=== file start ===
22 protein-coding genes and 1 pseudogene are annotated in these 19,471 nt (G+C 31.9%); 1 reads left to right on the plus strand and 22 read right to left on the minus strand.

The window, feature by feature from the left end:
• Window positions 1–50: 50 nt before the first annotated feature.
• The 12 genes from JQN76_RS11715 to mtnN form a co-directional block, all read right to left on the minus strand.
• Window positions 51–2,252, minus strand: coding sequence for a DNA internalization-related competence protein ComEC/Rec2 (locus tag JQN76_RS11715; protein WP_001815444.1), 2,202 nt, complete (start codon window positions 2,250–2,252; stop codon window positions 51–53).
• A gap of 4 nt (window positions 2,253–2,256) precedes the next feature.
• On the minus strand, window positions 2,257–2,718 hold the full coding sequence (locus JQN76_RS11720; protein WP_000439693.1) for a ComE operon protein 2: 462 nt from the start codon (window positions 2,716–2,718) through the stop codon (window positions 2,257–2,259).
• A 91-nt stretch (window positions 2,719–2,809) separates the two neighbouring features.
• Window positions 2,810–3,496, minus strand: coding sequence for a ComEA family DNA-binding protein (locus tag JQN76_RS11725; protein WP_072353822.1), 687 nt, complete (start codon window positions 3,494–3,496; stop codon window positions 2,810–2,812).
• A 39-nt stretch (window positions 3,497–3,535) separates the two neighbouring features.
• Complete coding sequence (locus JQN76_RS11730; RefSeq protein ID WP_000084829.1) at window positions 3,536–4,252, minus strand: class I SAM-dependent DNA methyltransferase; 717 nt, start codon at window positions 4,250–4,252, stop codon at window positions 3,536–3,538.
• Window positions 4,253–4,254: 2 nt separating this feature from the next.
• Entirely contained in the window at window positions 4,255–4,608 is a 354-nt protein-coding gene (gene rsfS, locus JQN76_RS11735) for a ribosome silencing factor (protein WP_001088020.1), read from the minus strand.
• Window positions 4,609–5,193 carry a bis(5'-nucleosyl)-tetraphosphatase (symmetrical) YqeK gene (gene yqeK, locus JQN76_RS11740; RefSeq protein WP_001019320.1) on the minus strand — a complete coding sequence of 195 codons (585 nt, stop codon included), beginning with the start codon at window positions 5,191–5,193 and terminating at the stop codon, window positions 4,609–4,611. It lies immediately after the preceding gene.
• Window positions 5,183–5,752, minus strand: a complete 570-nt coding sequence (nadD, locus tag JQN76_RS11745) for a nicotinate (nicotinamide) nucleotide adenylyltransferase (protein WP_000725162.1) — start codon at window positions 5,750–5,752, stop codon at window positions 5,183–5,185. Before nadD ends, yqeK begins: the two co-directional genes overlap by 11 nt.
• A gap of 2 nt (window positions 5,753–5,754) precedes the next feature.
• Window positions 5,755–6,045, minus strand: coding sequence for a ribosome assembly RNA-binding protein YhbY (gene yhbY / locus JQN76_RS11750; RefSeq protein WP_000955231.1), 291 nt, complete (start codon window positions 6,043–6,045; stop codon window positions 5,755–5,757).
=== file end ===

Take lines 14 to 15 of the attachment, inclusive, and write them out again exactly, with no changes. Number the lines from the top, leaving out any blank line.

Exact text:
• Window positions 4,609–5,193 carry a bis(5'-nucleosyl)-tetraphosphatase (symmetrical) YqeK gene (gene yqeK, locus JQN76_RS11740; RefSeq protein WP_001019320.1) on the minus strand — a complete coding sequence of 195 codons (585 nt, stop codon included), beginning with the start codon at window positions 5,191–5,193 and terminating at the stop codon, window positions 4,609–4,611. It lies immediately after the preceding gene.
• Window positions 5,183–5,752, minus strand: a complete 570-nt coding sequence (nadD, locus tag JQN76_RS11745) for a nicotinate (nicotinamide) nucleotide adenylyltransferase (protein WP_000725162.1) — start codon at window positions 5,750–5,752, stop codon at window positions 5,183–5,185. Before nadD ends, yqeK begins: the two co-directional genes overlap by 11 nt.